TORONTO--New research suggests that tumor marker levels for colorectal cancer do not consistently indicate the presence of malignant tissue. A German study revealed that 10 of 34 patients with colorectal cancer had normal carcinoembryonic antigen (CEA) levels and 16 had normal CA19-9 levels. In addition, a California study found that patients with elevated CEA levels did not necessarily have disease recurrence.
"Tumor markers are an inexpensive follow-up procedure for identifying the recurrence of colorectal cancer," said Hans Biersack, MD, PhD, president of the World Federation of Nuclear Medicine and Biology and professor of nuclear medicine, University of Bonn, Germany. "In general," he said, "an increase in tumor marker levels suggests increased cancer activity. However, we found that 59% and 70% of the patients with normal levels of CEA and CA19-9, respectively, had tumors present."
The German protocol included 45 patients with either confirmed colorectal cancer and a suspicion of recurrence or a suspected primary tumor. Each patient was assessed for CEA and CA19-9 levels and also received a whole-body 18F-fluorodeoxyglucose positron emission tomography (FDG-PET) scan. Path-ologic findings were confirmed by CT scan, MRI, ultrasound, surgery, or clinical follow-up.
Overall, 34 of 45 patients had confirmed colorectal cancer and 11 had no malignancy. CEA identified 31 patients correctly--24 positive and 7 negative; CA19-9 was correct in 26 patients--19 positive and 7 negative. FDG-PET was 100% accurate in the detection of tumor. It identified all 34 patients with disease and 8 with no disease. There were three false-positive findings with PET.
In addition, when CEA and CA19-9 levels were elevated, FDG-PET correctly identified 93% and 95% of the lesions, respectively. In patients with normal CEA and CA19-9 levels, FDG-PET correctly identified 94% and 96% of the lesions, respectively.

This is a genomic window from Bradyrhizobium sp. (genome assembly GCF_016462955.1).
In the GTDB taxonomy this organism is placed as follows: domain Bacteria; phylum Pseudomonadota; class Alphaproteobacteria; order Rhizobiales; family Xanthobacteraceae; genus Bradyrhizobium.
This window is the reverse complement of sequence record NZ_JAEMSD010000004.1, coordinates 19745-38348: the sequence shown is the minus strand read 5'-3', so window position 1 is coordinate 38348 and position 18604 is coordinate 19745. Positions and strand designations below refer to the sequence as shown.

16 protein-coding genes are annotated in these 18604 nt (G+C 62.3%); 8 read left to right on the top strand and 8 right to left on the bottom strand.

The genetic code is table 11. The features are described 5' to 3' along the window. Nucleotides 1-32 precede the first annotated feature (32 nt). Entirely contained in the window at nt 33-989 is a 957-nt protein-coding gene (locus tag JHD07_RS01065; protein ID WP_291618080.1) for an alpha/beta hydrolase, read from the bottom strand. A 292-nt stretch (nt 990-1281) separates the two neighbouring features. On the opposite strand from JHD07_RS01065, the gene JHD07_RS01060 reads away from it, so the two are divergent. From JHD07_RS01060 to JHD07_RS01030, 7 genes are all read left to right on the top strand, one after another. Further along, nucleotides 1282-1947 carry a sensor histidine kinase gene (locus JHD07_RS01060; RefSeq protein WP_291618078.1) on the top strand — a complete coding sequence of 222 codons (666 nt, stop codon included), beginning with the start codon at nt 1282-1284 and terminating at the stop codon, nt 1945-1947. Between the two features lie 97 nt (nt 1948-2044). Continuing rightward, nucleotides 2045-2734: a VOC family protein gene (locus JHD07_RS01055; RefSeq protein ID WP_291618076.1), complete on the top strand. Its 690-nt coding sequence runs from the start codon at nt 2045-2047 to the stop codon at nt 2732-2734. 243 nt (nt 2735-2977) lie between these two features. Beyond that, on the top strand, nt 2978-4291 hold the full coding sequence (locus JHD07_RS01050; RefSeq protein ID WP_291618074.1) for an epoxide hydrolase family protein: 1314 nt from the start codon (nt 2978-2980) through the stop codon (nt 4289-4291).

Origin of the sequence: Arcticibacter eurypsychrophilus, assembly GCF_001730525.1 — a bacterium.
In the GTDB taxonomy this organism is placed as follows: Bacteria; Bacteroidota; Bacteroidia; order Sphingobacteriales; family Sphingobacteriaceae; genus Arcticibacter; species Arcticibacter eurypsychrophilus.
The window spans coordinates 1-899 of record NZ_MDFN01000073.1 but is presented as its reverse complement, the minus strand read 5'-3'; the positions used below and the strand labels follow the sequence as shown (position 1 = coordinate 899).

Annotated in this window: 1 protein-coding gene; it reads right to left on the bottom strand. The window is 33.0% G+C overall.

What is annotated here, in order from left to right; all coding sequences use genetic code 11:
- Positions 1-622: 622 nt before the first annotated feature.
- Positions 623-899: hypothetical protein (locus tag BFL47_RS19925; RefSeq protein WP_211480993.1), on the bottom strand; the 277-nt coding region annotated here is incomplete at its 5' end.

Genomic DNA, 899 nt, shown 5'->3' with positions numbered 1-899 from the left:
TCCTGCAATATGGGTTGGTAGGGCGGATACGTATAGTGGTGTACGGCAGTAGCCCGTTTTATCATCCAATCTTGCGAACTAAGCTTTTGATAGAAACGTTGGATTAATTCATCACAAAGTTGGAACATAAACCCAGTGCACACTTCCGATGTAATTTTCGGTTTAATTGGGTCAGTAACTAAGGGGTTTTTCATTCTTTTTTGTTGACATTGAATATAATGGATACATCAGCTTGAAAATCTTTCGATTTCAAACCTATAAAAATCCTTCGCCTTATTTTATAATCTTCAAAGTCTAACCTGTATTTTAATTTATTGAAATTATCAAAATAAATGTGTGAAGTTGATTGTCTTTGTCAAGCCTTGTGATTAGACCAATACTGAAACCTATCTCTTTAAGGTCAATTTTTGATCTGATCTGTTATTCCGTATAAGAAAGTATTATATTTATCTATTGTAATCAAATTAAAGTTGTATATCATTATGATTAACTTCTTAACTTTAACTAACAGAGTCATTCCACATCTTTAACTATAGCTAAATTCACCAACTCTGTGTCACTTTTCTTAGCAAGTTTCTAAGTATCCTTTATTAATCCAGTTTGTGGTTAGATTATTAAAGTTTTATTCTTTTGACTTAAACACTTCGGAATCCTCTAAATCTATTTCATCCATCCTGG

Speaking at a press conference, lead author Dr. Hans Bender, professor of nuclear medicine, University of Bonn, said: "Our data indicate that normal tumor marker levels do not exclude the presence of malignant tissue. If there are indications of tumor recurrence, such as lesions detected by CT or ultrasound or patient discomfort, I would recommend whole body FDG-PET independent of CEA or CA19-9 levels."
A study by the Northern California PET Imaging Center, Sacramento, included 44 patients with elevated CEA levels, 30 of whom had subsequently confirmed malignancies. Of these 44 patients, 27 had negative CT scans, 17 had not had CT examination. All patients underwent whole body FDG-PET.
"We found that FDG-PET was highly sensitive for disease recurrence, finding the disease in 28 of 30 patients with tumors. It was much more accurate than using the CEA levels as an indication of disease," said Peter Valk, MD, medical director of the Center.
PET gave true-positive results in 70% of patients who had negative CT findings," said Elma Abella-Columna, MD, a clinical fellow at the Center. "Where available, PET should be part of the diagnostic workup in these patients if there is suspicion of disease recurrence," she said. Recurrence may be suspected in the presence of rising CEA levels, pain, or a mass felt on physical exam.
"When PET is positive and surgery is intended," she said, "CT may still be used for preoperative anatomic evaluation. However, for diagnosis of recurrence, PET does a much better job."